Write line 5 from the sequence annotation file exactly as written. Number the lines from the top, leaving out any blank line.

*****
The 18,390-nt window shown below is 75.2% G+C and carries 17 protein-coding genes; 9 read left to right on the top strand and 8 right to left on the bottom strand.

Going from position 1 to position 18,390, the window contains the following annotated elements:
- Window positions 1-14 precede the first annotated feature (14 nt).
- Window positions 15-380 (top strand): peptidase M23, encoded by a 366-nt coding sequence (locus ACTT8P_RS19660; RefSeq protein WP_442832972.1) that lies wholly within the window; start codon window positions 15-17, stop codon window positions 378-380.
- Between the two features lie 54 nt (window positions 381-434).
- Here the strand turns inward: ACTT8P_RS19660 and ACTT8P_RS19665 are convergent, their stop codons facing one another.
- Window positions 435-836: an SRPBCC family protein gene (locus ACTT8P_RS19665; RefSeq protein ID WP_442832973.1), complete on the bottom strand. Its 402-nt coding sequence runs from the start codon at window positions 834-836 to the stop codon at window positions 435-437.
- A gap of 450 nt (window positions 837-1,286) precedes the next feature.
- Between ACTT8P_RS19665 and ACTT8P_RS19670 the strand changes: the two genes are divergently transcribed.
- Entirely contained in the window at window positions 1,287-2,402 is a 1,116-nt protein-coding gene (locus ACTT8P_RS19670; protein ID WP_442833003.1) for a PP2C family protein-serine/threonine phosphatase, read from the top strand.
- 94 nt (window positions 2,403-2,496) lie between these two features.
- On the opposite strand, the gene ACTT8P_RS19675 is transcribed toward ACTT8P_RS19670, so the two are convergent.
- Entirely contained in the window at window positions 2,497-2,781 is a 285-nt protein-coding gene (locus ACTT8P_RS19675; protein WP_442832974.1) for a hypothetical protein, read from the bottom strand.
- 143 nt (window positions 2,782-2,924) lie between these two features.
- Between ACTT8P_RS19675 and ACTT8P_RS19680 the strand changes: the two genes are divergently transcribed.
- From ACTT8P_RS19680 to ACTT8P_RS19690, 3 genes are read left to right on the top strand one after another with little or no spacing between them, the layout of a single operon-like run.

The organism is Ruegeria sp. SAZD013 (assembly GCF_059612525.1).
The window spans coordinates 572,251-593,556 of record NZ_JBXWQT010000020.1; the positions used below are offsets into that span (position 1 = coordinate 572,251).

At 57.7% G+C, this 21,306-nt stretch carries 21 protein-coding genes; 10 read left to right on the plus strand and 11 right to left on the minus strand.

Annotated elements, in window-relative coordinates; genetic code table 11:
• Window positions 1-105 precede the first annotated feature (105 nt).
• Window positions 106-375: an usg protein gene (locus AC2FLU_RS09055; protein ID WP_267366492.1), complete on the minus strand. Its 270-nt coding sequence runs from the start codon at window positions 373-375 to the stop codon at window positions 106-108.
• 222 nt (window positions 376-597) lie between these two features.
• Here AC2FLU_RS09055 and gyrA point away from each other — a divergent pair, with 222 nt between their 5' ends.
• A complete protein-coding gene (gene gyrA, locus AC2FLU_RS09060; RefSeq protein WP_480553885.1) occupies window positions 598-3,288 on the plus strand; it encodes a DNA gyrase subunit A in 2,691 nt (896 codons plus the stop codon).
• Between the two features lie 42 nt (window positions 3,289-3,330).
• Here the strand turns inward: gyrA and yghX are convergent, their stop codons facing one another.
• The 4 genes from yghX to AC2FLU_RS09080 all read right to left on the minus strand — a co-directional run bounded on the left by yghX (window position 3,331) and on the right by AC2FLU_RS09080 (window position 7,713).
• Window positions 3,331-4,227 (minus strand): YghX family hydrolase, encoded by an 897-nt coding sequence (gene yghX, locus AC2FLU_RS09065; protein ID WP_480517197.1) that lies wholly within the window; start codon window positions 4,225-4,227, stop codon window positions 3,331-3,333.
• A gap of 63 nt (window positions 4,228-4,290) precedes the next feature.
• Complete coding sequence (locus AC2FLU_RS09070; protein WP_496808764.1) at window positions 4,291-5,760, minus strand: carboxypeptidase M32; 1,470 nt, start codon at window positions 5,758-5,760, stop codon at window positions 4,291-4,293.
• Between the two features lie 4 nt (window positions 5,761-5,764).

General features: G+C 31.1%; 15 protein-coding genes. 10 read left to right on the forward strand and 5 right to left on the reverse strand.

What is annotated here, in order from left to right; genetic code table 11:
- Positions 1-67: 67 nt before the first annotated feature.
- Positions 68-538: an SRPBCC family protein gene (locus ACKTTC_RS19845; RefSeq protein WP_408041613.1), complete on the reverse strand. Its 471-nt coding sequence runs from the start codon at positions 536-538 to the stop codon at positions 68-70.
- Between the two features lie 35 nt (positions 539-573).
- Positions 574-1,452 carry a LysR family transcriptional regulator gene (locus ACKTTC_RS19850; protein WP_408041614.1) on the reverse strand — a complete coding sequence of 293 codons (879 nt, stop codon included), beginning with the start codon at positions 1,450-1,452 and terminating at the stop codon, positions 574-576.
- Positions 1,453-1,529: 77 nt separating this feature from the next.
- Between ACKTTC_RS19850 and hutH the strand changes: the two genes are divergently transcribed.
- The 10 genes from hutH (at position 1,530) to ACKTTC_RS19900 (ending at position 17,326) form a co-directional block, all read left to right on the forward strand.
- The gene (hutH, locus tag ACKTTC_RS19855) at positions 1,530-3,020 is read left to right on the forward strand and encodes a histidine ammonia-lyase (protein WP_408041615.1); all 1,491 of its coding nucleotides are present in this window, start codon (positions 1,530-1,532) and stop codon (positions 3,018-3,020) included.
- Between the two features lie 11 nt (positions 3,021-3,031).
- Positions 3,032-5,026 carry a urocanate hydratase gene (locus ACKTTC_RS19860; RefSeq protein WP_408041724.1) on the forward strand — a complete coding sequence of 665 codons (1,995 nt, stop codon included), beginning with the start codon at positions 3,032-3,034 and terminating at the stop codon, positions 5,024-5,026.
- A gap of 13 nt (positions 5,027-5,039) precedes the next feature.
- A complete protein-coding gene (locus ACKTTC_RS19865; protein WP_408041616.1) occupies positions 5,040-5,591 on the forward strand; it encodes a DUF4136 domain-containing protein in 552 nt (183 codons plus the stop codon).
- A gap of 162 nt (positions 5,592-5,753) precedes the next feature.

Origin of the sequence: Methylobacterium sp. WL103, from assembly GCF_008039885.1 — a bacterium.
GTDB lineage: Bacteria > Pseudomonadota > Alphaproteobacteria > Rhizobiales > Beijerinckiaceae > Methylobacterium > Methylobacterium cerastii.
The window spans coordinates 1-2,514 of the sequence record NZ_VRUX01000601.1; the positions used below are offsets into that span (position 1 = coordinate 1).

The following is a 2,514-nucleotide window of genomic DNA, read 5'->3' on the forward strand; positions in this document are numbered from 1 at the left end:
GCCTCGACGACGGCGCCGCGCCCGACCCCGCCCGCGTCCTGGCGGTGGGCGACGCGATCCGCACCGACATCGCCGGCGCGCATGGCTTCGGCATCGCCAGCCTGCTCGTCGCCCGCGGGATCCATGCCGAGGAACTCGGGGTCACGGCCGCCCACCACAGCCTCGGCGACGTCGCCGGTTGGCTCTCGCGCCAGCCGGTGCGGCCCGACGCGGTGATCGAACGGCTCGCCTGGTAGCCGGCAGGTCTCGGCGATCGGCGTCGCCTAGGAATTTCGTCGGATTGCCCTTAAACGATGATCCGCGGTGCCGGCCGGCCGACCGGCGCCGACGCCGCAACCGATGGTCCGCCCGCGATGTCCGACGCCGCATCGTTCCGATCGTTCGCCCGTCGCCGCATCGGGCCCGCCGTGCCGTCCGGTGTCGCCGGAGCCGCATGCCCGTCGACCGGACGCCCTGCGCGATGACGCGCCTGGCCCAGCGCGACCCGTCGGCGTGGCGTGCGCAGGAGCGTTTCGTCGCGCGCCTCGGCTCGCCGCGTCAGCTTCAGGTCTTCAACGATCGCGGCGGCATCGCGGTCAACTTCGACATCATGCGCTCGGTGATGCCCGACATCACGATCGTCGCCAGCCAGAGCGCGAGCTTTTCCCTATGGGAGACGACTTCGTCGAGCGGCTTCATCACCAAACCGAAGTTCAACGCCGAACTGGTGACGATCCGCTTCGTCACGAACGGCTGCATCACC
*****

- Between the two features lie 54 nt (window positions 381-434).